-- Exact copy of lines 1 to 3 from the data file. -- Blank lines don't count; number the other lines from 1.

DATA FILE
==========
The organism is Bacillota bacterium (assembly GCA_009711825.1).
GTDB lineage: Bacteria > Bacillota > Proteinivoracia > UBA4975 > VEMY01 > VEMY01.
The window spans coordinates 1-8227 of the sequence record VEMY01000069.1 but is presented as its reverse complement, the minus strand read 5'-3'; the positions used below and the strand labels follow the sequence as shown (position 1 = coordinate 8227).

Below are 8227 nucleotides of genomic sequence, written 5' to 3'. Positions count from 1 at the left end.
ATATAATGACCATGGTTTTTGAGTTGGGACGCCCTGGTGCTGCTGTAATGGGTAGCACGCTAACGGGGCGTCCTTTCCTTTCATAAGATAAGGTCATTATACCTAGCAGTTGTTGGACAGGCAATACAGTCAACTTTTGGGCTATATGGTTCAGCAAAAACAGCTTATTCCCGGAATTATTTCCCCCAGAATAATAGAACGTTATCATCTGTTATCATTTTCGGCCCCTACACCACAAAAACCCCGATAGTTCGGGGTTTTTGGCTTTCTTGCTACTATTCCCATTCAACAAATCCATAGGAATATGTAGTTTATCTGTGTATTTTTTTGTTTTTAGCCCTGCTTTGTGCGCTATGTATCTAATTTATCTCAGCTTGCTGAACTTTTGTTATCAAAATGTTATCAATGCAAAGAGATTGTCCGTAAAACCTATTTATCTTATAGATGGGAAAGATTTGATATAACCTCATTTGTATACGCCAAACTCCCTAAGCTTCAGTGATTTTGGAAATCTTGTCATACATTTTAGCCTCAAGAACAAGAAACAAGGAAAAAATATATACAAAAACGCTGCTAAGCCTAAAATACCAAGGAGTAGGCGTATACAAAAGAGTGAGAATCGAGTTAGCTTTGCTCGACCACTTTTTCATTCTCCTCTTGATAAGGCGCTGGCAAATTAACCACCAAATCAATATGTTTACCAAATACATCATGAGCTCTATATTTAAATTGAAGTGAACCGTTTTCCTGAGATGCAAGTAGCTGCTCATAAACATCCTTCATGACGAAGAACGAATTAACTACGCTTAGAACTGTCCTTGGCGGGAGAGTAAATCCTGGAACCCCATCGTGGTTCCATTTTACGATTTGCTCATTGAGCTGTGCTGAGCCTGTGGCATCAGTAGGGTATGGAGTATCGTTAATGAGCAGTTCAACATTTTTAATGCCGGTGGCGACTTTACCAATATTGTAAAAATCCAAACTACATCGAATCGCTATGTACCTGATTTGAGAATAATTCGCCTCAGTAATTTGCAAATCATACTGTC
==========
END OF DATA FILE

The organism is Bacillota bacterium (assembly GCA_009711825.1).
GTDB lineage: Bacteria > Bacillota > Proteinivoracia > UBA4975 > VEMY01 > VEMY01.
The window spans coordinates 1-8227 of the sequence record VEMY01000069.1 but is presented as its reverse complement, the minus strand read 5'-3'; the positions used below and the strand labels follow the sequence as shown (position 1 = coordinate 8227).